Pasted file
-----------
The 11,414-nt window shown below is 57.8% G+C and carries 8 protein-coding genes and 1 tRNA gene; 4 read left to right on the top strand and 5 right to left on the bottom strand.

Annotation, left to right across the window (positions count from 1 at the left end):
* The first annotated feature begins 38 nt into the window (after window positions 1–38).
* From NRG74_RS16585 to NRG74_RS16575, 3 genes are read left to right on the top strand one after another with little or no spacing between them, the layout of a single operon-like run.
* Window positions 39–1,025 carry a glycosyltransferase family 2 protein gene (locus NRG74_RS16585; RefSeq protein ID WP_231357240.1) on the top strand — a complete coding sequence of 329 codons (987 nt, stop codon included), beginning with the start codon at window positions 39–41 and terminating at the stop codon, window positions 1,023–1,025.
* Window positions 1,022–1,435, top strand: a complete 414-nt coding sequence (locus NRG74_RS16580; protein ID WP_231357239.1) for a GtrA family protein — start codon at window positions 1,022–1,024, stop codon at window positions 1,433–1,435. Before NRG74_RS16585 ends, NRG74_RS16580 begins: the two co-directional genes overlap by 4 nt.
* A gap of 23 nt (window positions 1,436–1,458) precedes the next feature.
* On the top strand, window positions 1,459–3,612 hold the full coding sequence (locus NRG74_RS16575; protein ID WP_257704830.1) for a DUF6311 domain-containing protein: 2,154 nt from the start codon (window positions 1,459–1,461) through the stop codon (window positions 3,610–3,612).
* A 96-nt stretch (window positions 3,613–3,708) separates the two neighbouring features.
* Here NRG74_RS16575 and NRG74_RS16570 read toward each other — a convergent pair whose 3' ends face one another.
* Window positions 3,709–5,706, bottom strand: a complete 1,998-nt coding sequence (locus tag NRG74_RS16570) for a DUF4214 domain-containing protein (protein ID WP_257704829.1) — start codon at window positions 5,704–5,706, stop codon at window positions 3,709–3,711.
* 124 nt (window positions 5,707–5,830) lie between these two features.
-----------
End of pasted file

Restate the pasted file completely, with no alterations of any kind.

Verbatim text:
The 11,414-nt window shown below is 57.8% G+C and carries 8 protein-coding genes and 1 tRNA gene; 4 read left to right on the top strand and 5 right to left on the bottom strand.

Annotation, left to right across the window (positions count from 1 at the left end):
* The first annotated feature begins 38 nt into the window (after window positions 1–38).
* From NRG74_RS16585 to NRG74_RS16575, 3 genes are read left to right on the top strand one after another with little or no spacing between them, the layout of a single operon-like run.
* Window positions 39–1,025 carry a glycosyltransferase family 2 protein gene (locus NRG74_RS16585; RefSeq protein ID WP_231357240.1) on the top strand — a complete coding sequence of 329 codons (987 nt, stop codon included), beginning with the start codon at window positions 39–41 and terminating at the stop codon, window positions 1,023–1,025.
* Window positions 1,022–1,435, top strand: a complete 414-nt coding sequence (locus NRG74_RS16580; protein ID WP_231357239.1) for a GtrA family protein — start codon at window positions 1,022–1,024, stop codon at window positions 1,433–1,435. Before NRG74_RS16585 ends, NRG74_RS16580 begins: the two co-directional genes overlap by 4 nt.
* A gap of 23 nt (window positions 1,436–1,458) precedes the next feature.
* On the top strand, window positions 1,459–3,612 hold the full coding sequence (locus NRG74_RS16575; protein ID WP_257704830.1) for a DUF6311 domain-containing protein: 2,154 nt from the start codon (window positions 1,459–1,461) through the stop codon (window positions 3,610–3,612).
* A 96-nt stretch (window positions 3,613–3,708) separates the two neighbouring features.
* Here NRG74_RS16575 and NRG74_RS16570 read toward each other — a convergent pair whose 3' ends face one another.
* Window positions 3,709–5,706, bottom strand: a complete 1,998-nt coding sequence (locus tag NRG74_RS16570) for a DUF4214 domain-containing protein (protein ID WP_257704829.1) — start codon at window positions 5,704–5,706, stop codon at window positions 3,709–3,711.
* 124 nt (window positions 5,707–5,830) lie between these two features.